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103 of 123 people found the following review helpful
1.0 out of 5 stars Unconvincing. Unnecessary., 21 Feb 2012
This review is from: Religion for Atheists: A non-believer's guide to the uses of religion (Hardcover)
When I first took this from the shelves and had a read through the opening pages, I was intrigued enough to take it home and read it through. Alain de Botton's laid-back, easy-reading style and his liberal usage of pictures means it's a quick read. This is the only reason I made it to the end: the content itself was very disappointing. The journalistic and slightly patronising tone which de Botton utilises means that he can only ever make superficial points, and many of the points he does make in more depth feel desperate, and sometimes just unresearched.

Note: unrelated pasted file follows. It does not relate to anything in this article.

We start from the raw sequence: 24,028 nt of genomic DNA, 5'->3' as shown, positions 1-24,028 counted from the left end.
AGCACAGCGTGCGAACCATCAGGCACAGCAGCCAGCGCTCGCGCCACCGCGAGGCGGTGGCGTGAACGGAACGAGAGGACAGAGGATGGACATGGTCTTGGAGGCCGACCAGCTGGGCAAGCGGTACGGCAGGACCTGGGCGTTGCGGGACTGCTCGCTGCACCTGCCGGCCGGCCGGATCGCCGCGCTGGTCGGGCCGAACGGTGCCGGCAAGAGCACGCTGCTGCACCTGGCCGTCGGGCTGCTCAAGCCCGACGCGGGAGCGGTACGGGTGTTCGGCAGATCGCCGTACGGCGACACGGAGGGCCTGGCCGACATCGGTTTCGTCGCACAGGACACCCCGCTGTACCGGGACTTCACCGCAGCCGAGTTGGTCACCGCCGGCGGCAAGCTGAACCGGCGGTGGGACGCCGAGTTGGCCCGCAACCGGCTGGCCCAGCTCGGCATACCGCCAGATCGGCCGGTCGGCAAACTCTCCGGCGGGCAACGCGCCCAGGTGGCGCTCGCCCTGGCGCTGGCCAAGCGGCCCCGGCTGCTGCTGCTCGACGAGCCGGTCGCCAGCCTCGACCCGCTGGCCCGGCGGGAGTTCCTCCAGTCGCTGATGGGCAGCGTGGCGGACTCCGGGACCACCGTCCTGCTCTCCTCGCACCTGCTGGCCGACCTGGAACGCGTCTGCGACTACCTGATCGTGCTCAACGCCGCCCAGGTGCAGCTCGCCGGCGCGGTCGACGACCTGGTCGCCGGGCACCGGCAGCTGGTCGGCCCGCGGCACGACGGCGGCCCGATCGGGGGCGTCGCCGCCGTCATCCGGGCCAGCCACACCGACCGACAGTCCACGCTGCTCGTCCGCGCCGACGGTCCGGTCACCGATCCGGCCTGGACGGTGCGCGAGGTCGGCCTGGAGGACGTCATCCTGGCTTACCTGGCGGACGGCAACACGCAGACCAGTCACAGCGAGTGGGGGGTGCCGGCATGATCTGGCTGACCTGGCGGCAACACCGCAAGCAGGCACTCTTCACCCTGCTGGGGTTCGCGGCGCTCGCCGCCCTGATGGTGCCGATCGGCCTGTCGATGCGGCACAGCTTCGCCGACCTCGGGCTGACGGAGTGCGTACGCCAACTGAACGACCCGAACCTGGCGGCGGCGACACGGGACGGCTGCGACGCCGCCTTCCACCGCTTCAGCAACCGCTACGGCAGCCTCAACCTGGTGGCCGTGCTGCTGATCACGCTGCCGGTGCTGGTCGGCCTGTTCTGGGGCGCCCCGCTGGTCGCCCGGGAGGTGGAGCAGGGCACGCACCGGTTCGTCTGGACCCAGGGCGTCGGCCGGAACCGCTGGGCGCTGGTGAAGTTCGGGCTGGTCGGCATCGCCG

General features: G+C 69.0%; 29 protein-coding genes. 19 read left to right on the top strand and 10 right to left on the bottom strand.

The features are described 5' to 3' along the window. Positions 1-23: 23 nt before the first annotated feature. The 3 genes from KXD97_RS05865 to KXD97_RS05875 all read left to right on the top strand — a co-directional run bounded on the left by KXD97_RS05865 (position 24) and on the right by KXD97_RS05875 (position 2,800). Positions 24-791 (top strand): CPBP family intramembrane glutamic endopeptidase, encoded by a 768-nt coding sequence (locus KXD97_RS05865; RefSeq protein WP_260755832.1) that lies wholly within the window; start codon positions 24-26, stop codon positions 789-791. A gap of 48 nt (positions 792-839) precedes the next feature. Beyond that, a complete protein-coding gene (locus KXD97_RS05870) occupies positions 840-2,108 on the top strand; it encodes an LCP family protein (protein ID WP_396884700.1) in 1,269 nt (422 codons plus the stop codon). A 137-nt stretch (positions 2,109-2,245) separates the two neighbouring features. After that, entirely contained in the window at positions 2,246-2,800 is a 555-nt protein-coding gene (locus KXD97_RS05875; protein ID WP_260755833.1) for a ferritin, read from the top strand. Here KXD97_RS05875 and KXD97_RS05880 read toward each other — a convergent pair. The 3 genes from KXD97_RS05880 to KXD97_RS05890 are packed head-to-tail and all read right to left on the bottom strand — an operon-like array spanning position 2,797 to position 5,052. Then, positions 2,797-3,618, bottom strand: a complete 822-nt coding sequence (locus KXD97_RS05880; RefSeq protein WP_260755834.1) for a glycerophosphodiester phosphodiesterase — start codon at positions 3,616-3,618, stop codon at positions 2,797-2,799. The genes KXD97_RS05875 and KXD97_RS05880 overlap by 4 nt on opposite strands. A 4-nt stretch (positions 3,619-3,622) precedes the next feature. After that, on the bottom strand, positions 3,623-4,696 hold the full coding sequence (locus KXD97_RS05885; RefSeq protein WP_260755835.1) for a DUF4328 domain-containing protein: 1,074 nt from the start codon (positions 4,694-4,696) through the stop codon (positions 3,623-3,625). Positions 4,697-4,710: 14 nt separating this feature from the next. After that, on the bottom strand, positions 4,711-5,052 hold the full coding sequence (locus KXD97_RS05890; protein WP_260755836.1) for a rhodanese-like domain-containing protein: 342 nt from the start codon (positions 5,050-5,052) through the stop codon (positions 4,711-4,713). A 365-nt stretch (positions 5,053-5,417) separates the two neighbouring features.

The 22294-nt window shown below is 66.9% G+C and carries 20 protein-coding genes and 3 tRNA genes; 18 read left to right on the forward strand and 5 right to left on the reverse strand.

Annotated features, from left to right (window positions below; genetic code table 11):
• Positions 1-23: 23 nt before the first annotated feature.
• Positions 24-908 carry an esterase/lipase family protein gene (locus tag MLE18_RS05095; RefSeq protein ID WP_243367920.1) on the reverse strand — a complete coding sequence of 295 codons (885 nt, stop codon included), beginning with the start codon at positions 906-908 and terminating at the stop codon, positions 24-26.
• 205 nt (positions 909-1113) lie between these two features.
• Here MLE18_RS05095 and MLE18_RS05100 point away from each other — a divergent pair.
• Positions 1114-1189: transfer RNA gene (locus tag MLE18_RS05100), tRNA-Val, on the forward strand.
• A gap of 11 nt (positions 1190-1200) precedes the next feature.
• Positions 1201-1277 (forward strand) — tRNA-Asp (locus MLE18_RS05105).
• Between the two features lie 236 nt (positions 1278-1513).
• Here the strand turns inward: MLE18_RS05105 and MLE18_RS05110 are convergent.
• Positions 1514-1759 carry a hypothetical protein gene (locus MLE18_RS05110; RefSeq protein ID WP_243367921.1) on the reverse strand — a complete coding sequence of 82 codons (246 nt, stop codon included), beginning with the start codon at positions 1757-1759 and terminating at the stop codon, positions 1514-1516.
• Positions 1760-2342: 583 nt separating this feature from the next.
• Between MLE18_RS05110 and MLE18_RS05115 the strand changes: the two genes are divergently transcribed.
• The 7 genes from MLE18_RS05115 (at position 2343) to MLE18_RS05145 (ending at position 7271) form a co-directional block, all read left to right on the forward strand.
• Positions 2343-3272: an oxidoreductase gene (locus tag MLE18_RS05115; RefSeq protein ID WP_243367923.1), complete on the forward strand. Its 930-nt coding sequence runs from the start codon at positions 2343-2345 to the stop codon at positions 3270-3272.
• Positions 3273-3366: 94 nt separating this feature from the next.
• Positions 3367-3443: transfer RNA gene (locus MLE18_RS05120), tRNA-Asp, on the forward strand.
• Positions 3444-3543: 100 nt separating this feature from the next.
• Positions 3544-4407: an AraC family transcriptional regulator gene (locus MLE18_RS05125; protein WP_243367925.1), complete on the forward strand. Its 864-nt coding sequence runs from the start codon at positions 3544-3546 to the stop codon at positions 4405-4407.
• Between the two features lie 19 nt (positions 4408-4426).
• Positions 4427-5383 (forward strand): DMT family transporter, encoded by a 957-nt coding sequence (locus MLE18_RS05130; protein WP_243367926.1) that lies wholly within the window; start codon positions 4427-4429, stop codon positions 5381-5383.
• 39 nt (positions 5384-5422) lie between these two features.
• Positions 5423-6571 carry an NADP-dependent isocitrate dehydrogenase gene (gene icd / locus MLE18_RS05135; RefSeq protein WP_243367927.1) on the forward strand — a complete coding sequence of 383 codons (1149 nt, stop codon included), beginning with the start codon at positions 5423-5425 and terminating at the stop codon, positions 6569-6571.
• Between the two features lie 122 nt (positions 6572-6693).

His suggestions as to how we could improve secular society, including by building temples for reflection and suchlike, often seem arbitrary; one might throw them out there at a dinner table and follow it up with "I dunno, I'm just brainstorming here", or something equally vague, but it has no place in a philosophical text. Most of the book feels like it's still in these experimental, unconsidered stages, including the photoshopped pictures of his futuristic secular-cum-religious world, which are at times simply embarrassing, and always unnecessary. There are times when his whole philosophy seems skin-deep, such as when he argues that the human race is too often self-absorbed, not considering its transitional place in Nature and the Universe. This, he suggests, should lead to us moderating our emotions and being more understanding and empathetic. However, others could, and have, argued, using the same basic assumption, that our meaninglessness could entitle us to live our own transitory life as we wish. Or, as our tiny self is the only thing we will ever truly know, self-fulfilment and hedonism are the only paths in which we can believe. I do not subscribe to this viewpoint, but at no point does de Botton suggest he has even considered it. His basic assumption that we must be nice, friendly, kind, self-controlled people is bland and never defended.